Schools of education chart new roadmaps for Chicago teachers

Print More

Local colleges and universities are using millions of federal dollars to revamp training for future CPS teachers.

Local colleges and universities are using millions of federal dollars to revamp training for future CPS teachers.

Many are taking a page from alternative certification programs like Teach for America and the Academy for Urban School Leadership, which focus heavily on immersing prospective teachers in urban classrooms.

“The idea of urban teacher residencies is causing people to reflect about how much clinical experience their programs have,” says Vicki Chou, dean of the College of Education at the University of Illinois at Chicago. “And everyone in the country is thinking about how to use data to drive instruction.”

The most recent local recipient of U.S. Department of Education funds is the University of Chicago’s Urban Teacher Education Program, known as Chicago UTEP. Its candidates take a year of foundational coursework – which includes academic classes, school visits, and work as tutors – followed by a year-long residency.

With its new $11.6 million grant, Chicago UTEP will:

  • Expand its current enrollment – 15 elementary teachers – to 25 elementary teachers and 35 high school math and science teachers.
  • Provide $20,000 living stipends during students’ second year.
  • Pay for students to receive personalized coaching for three years after their residencies.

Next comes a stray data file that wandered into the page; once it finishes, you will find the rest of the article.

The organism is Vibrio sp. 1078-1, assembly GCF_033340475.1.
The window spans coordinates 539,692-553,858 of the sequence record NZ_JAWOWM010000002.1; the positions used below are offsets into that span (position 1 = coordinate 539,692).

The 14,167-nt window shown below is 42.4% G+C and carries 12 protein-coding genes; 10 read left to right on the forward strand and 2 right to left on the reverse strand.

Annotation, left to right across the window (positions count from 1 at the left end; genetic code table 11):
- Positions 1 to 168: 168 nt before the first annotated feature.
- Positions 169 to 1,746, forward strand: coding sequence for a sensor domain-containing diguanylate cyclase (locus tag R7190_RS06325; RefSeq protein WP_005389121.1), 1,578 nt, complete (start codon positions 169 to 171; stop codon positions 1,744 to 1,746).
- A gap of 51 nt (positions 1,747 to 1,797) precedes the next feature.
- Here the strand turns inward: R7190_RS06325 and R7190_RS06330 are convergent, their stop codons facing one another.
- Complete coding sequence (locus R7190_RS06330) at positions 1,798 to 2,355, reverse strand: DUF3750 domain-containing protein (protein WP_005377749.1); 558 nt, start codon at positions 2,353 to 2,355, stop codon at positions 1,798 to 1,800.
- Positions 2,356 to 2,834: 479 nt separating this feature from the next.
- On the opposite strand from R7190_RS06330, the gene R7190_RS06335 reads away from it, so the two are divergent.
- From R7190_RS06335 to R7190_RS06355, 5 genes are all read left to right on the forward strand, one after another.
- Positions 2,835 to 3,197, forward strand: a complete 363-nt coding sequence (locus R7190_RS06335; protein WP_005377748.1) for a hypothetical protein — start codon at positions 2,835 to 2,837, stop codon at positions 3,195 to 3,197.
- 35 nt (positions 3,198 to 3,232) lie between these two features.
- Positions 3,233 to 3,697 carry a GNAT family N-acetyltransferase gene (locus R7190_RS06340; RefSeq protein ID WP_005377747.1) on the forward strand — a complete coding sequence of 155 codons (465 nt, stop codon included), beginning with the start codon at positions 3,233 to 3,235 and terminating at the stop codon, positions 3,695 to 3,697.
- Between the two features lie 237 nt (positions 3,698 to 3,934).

• Try to attract a more diverse student body. “There will be targeted recruitment efforts toward historically black colleges and other local and national organizations representing students of color,” says Kavita Kapadia Matsko, UTEP’s director.
  • Collaborate with the Consortium on Chicago School Research to produce an evaluation of the program’s work.

Some of the program’s emphases line up with areas identified as weaknesses in the survey “Hiring Preferences of Chicago Public School Principals,” which was released in early April.

The survey found that new teachers are weakest at individualizing instruction. It also noted a high demand for endorsements in literacy, bilingual education, English as a second language, special education, science, and math.

Principals also said that first-year teachers, especially those in predominantly black schools, lack classroom management skills. New teachers who don’t have urban field experience may go through a culture shock, contributing to attrition, says Chou, who helped design the survey.

“The vast majority of the teaching force is white women who don’t know the (African-American) communities, so there’s a cultural mismatch or a misreading (of students’ behavior) that happens early on and it unravels from there,” Chou says.

In Chicago UTEP, students meet several times a quarter to reflect on their own cultural identities and “experiences they have had crossing cultural, racial and class boundaries,” to prepare them for working in Chicago’s schools.

                                                                                                                                                                           “Our students are entering a system where the children are segregated along racial, ethnic, linguistic, and even class lines,” Matsko says. “We believe that our teachers have to be really aware of their own perceptions of these issues in order to reach and teach students of color effectively.”

A group of four universities–UIC, Loyola, National-Louis and Northeastern Illinois—have banded together to revamp their programs in several ways. The effort began with a 2009 federal grant.